An entertaining atmosphere in the workplace results in increasing competitive advantage

Most corporations are not ready for the changes of the new era. They still do not understand why an entertaining atmosphere is crucial for engaging their employees! Over the past six months, HR-leaders have continually reported about the inefficiency of incentive methods which are no longer cost efficient. According to Zsolt Fehér, expert of Assessment Systems International this motivational crisis happens as a result of a generational change which impacts the lower levels of organizations. The latest research of the regional consultancy firm explores the background of this phenomenon. The findings show that the drivers younger workers differ significantly from their elders but at the same time are fairly similar to the drivers of their western peers (especially in the United States). The results serve well as food for thought if we consider the effects at the micro and macro levels: now that young Hungarian graduates can easily be integrated into any organizational culture it is exceptionally important for Hungarian corporations to be able to attract and retain them with the right drivers.

“The so called ‘Generation Y Problem’ (which is becoming more understandable through more precise research findings and was, not long ago, still viewed as an interesting but intangible topic even by HR professionals) has started to transform the everyday life of corporations”, says Zsolt Fehér. “We have entered a transitional period when even the identification of the actual problem causes hardship to corporate leaders and to HR professionals.  In order to stay competitive in the market it is essential to find clear milestones for the retention of talents and future leaders.”

Currently existing incentive programs are aligned with the previous generation’s life – and work style which makes a rigorous order of priorities between personal goals and career. In this safe and stable system the top priority clearly gets all the attention which results in efficient work – and private life and much extra work with overtime in order to climb higher the career ladder. This incentive system requires a tight follow-up from the employer, traditional community building and support to balance work and private life.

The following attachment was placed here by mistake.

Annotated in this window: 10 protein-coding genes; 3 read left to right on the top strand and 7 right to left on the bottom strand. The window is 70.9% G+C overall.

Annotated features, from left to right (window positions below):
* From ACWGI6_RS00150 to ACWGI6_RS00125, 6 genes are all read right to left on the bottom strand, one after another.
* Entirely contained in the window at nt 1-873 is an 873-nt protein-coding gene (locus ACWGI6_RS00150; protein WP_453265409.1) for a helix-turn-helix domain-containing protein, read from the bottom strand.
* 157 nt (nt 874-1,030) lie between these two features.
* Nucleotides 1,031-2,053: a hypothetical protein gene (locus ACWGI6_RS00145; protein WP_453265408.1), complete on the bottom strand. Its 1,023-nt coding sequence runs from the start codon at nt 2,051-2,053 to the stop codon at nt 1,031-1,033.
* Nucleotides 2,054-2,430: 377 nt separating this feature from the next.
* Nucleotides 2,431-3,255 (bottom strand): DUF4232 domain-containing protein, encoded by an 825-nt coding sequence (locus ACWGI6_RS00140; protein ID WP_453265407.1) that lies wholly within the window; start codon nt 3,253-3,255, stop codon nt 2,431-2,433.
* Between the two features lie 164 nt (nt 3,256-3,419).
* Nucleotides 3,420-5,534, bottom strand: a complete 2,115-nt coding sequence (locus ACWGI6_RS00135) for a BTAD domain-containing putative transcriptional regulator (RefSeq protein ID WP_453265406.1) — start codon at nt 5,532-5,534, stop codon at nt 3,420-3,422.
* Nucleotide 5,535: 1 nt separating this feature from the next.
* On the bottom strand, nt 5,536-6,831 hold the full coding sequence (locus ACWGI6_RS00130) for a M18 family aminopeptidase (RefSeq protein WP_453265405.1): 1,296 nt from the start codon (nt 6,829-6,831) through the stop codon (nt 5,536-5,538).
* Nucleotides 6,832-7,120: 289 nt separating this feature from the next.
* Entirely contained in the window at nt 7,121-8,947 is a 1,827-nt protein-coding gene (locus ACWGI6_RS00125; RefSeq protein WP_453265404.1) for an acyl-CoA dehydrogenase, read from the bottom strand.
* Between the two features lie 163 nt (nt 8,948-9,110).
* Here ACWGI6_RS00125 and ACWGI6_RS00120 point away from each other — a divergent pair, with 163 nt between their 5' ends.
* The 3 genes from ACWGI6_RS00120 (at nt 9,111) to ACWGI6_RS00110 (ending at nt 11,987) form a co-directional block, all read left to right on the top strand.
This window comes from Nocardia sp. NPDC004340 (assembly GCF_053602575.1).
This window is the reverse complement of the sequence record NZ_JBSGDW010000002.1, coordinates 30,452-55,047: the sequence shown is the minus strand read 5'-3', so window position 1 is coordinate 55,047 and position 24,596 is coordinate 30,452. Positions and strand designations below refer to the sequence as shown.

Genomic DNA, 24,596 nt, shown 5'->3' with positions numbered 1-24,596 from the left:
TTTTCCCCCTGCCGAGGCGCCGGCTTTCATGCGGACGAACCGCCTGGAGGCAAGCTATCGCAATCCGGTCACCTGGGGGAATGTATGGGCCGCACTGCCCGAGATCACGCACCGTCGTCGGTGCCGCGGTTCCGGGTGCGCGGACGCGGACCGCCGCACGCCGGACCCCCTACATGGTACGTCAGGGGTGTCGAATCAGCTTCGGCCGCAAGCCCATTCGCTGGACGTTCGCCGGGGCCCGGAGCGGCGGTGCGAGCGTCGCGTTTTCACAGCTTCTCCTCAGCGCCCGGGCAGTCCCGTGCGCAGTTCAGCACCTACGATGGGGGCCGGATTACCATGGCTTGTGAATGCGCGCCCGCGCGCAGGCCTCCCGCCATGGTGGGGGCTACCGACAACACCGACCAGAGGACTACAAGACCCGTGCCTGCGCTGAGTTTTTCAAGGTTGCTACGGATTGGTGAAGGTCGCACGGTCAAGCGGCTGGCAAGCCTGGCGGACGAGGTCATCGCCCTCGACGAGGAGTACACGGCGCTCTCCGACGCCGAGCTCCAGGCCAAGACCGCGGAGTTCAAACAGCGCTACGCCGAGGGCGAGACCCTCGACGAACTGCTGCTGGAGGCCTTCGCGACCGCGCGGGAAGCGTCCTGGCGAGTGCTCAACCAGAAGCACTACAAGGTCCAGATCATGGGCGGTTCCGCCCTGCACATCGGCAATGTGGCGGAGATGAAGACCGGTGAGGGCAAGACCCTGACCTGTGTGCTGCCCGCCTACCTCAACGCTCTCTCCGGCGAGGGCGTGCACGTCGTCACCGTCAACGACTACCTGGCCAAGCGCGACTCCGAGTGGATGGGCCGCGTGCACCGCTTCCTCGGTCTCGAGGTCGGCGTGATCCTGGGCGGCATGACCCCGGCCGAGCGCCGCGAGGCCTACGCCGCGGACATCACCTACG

“Today’s young workers are seemingly not interested in empowerment, job enrichment and team building since they imagine professional advancement and community building differently. For them the work-life balance is not a goal but the starting point” – notes Zsolt Fehér. “Looking at their above average hedonism values, success orientation and affiliation we can say that this is the work hard, play hard generation that shows amazingly high volition, energy and passion at work only to dedicate the same energy to enjoy themselves and nurse their relationships day by day.”

A typical representative of the Y generation works hard, expects recognition and supports open door policies. For them the main sources of motivation are diversity, peculiarity and loose expectations. They don’t believe in tradition and ritual and consider a tightly regulated office environment to be restrictive – they want to work in offices with entertaining atmosphere all around.

“A deeply rooted change has started to unfold in the CEE region and it is difficult to predict its effects. A breakdown of usual strict limits, greater individual independence at work and in community building, creating more colourful and enjoyable office environment and a development of efficiency with adequate training and tools may seem to be a hazardous investment” – Zsolt Fehér sums up key fears of the companies. “However all these are relative, since without right motivators the corporations will have to face dramatic decrease of personal and organizational performance in upcoming years.

According to Zsolt Fehér, it is also visible that the differences in the motivators of the entrants have been increasingly fading. Wherever they live, their lifestyle and work ethics become closer to each other. The good news is that members of the Y generation can fit in easily abroad as well and they have a good chance to be successful. This brings the conclusion that competition has been growing for the best employees and not just among corporations but also among countries. Hungarian and regional corporations have to start preparing for this competition by recognizing and applying the motivators best suited to their employees.